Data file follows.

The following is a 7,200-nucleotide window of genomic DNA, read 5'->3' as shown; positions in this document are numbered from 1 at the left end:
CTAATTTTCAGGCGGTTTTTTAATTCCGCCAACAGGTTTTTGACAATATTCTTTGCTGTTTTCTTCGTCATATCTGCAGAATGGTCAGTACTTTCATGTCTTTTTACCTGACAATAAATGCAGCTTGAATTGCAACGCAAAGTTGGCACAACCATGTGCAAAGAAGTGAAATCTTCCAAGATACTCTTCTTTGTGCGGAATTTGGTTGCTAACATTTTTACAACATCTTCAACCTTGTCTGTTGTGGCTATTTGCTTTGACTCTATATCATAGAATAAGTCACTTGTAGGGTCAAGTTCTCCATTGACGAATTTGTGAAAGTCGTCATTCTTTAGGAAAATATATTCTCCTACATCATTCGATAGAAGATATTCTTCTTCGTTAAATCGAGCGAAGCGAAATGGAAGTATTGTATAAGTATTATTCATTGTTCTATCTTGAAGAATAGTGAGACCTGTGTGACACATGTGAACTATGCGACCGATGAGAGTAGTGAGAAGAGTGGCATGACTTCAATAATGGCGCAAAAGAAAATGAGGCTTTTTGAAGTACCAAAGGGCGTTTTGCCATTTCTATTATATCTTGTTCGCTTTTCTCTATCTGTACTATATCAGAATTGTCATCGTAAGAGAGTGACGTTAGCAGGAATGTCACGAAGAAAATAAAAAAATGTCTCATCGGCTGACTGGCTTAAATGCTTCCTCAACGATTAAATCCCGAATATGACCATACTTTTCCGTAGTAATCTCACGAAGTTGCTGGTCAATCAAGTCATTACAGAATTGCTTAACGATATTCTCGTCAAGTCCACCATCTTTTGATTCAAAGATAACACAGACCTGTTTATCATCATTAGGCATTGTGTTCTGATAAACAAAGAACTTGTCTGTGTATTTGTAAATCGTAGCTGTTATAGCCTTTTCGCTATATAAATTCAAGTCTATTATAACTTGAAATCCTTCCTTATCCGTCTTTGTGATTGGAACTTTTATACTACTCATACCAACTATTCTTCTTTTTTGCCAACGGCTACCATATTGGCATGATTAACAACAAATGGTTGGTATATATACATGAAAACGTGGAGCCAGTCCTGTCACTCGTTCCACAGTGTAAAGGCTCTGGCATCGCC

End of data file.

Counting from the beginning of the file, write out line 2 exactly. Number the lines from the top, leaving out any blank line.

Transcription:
CTAATTTTCAGGCGGTTTTTTAATTCCGCCAACAGGTTTTTGACAATATTCTTTGCTGTTTTCTTCGTCATATCTGCAGAATGGTCAGTACTTTCATGTCTTTTTACCTGACAATAAATGCAGCTTGAATTGCAACGCAAAGTTGGCACAACCATGTGCAAAGAAGTGAAATCTTCCAAGATACTCTTCTTTGTGCGGAATTTGGTTGCTAACATTTTTACAACATCTTCAACCTTGTCTGTTGTGGCTATTTGCTTTGACTCTATATCATAGAATAAGTCACTTGTAGGGTCAAGTTCTCCATTGACGAATTTGTGAAAGTCGTCATTCTTTAGGAAAATATATTCTCCTACATCATTCGATAGAAGATATTCTTCTTCGTTAAATCGAGCGAAGCGAAATGGAAGTATTGTATAAGTATTATTCATTGTTCTATCTTGAAGAATAGTGAGACCTGTGTGACACATGTGAACTATGCGACCGATGAGAGTAGTGAGAAGAGTGGCATGACTTCAATAATGGCGCAAAAGAAAATGAGGCTTTTTGAAGTACCAAAGGGCGTTTTGCCATTTCTATTATATCTTGTTCGCTTTTCTCTATCTGTACTATATCAGAATTGTCATCGTAAGAGAGTGACGTTAGCAGGAATGTCACGAAGAAAATAAAAAAATGTCTCATCGGCTGACTGGCTTAAATGCTTCCTCAACGATTAAATCCCGAATATGACCATACTTTTCCGTAGTAATCTCACGAAGTTGCTGGTCAATCAAGTCATTACAGAATTGCTTAACGATATTCTCGTCAAGTCCACCATCTTTTGATTCAAAGATAACACAGACCTGTTTATCATCATTAGGCATTGTGTTCTGATAAACAAAGAACTTGTCTGTGTATTTGTAAATCGTAGCTGTTATAGCCTTTTCGCTATATAAATTCAAGTCTATTATAACTTGAAATCCTTCCTTATCCGTCTTTGTGATTGGAACTTTTATACTACTCATACCAACTATTCTTCTTTTTTGCCAACGGCTACCATATTGGCATGATTAACAACAAATGGTTGGTATATATACATGAAAACGTGGAGCCAGTCCTGTCACTCGTTCCACAGTGTAAAGGCTCTGGCATCGCC